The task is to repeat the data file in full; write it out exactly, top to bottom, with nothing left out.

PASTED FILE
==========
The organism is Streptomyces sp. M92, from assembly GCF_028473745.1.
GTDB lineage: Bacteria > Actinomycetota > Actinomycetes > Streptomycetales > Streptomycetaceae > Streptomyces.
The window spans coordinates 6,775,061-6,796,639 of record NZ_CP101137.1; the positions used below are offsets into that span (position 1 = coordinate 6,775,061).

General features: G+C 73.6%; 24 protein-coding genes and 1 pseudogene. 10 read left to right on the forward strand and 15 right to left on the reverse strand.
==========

The organism is Streptomyces sp. M92, from assembly GCF_028473745.1.
GTDB lineage: Bacteria > Actinomycetota > Actinomycetes > Streptomycetales > Streptomycetaceae > Streptomyces.
The window spans coordinates 6,775,061-6,796,639 of record NZ_CP101137.1; the positions used below are offsets into that span (position 1 = coordinate 6,775,061).

General features: G+C 73.6%; 24 protein-coding genes and 1 pseudogene. 10 read left to right on the forward strand and 15 right to left on the reverse strand.